Nature is in full bloom this summer at Palm Harbor Museum! Funded by a Municipal Services Taxing Units (MSTU) special projects grant from Pinellas County, a “living landscape” is taking shape on the museum’s grounds. And while beautifying the land is certainly a benefit of the project, its intent is to also fulfill another mission—the reintroduction of native Florida shrubs, trees, and wildflowers that will complement the existing historic specimen plants. Through the introduction of more Florida nature in combination with a wealth of local history, the museum hopes to instill in visitors a “sense of place and community pride,” while also encouraging them to consider incorporating native plants in their own gardens and home landscapes.
To kick off the living landscape project, staff and volunteers trimmed trees and removed non-native palms and shrubs. Non-native plant species are those that do not occur naturally in an area. They are often introduced by people, either accidentally or deliberately. According to the U.S. Department of Agriculture, native plants have many advantages over non-native plants.
For instance, they are adapted to their environment, so they are resistant to local weather and require less water once they have been established. They have a greater defense against indigenous insects and plant disease, so they need little or no artificial fertilizer and pesticides. They are usually not invasive—that is, they will not cause harm to other native plants or hinder their growth. And they create a natural habitat and a source of food for native animals and insects like birds and butterflies.
Bob Fortner, president of Palm Harbor Historical Society, agrees native plants are best. “Before we began the project,” he said, “we had a lot of invasive non-native palms here. We never saw birds or insects in or around them. They didn’t support native wildlife.”
The first Planting Days for the museum project were June 24th and July 9th. Plants were generously donated by Dr. Craig Huegel, founding member of the Pinellas Chapter of the Florida Native Plant Society and former state Education Chair, and Hawthorn Hill Wildflowers. The museum acquired additional plants from Sweet Bay Nursery. Community and museum volunteers, along with members of Keep Pinellas Beautiful, Florida Master Gardeners, Pinellas Chapter of the Florida Native Plant Society, and GFWC North Pinellas Women’s Club, began planting in the areas bordering Belcher Road and the back entrance ramp. New native plants were also added to the Veterans Memorial near the museum’s entrance. (right)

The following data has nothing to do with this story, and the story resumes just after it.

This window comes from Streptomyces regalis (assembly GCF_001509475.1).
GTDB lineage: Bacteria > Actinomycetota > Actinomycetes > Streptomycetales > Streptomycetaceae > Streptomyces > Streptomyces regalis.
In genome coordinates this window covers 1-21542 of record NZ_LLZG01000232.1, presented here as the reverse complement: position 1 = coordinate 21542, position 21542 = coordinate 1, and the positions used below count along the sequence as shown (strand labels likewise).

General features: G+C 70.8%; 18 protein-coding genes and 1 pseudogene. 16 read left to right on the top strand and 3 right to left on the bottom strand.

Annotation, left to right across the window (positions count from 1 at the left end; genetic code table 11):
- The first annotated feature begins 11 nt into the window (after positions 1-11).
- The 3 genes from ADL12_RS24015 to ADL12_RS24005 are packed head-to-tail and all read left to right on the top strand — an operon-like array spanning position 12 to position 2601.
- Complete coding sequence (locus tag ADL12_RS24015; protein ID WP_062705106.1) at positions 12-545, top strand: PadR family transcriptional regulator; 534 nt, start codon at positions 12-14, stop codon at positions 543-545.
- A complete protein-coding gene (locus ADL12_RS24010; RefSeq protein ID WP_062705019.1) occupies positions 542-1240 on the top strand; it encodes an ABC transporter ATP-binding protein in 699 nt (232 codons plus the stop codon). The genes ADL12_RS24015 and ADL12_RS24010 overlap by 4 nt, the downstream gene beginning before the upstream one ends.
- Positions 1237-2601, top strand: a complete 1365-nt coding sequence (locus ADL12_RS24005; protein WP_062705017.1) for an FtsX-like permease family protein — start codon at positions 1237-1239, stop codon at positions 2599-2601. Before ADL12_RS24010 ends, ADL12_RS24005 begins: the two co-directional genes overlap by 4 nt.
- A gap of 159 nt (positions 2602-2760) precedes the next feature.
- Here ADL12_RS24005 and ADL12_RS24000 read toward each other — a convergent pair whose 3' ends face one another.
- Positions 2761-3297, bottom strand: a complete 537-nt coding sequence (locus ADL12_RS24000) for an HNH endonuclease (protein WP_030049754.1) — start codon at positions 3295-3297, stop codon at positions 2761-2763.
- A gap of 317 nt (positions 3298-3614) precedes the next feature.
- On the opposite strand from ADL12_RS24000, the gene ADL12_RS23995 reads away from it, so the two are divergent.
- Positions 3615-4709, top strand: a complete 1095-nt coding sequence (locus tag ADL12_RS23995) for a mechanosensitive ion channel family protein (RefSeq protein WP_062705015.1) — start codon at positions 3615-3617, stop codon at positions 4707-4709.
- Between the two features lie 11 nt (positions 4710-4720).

As these new native plants grow and mature, visitors can expect to enjoy features that include a bird thicket, butterfly garden, heritage rose garden, wildflower garden, pollinator overlook, and muhly grass meadow. Terry Fortner, the project’s manager, is developing informational signage that will explain to visitors how early humans and subsequent settlers to North Pinellas made use of these native plants, as well as the benefits of native plants and the significance of historic specimens.
One such historic specimen plant is the guava tree, like the one Ida Hartley used to make preserves that supplemented her family’s income. Ida and her family lived in the historic Hartley House from the time it was built, between 1914 and 1919, until their deaths in the 1950s. The building is now home to the museum. Although guava trees likely originated in southern Mexico and Central America, the seeds sprouted in South Florida in the 1800s and began spreading across the state.
The museum has tentative plans for another volunteer workday in August, organized by Keep Pinellas Beautiful. A ribbon-cutting ceremony is planned for December. Keep an eye on their website for announcements: https://www.palmharbormuseum.com.
Palm Harbor Museum welcomes assistance with hand-watering the new plants; they need tending daily to take root and establish. The staff also invites visitors and community members to pull weeds, pick up debris, or help in any way they can. If you would like to participate in this project, call and leave a message at 727-724-3054 or email PalmHarborMuseum@outlook.com. Other volunteer opportunities are available, as well.
You can find the Palm Harbor Museum at Belcher and Curlew Road. It is open Thursdays, Fridays, and Saturdays 10 AM – 2 PM, and admission is free, although donations are welcome. Located in the historic Hartley House, built between 1914 and 1919, the property was also the site of a factory that made ladders for citrus growers. The museum’s exhibits promote self-guided learning and discovery, but docents are available to answer questions and share knowledge that will enhance your visit. Group tours are also available.
Sources for story can be found by visiting: Palm Harbor Museum website: https://www.palmharbormuseum.com/, Bill Fortner, president of the Palm Harbor Historical Society, and the United States Department of Agriculture: https://www.nrcs.usda.gov/. Photos are courtesy of the Palm Harbor Musuem. Some photos are added as a representation of the native plants planned as the museum continues to grow and plant! Story written by Dianna Gravemen exclusively for Destination Tampa Bay™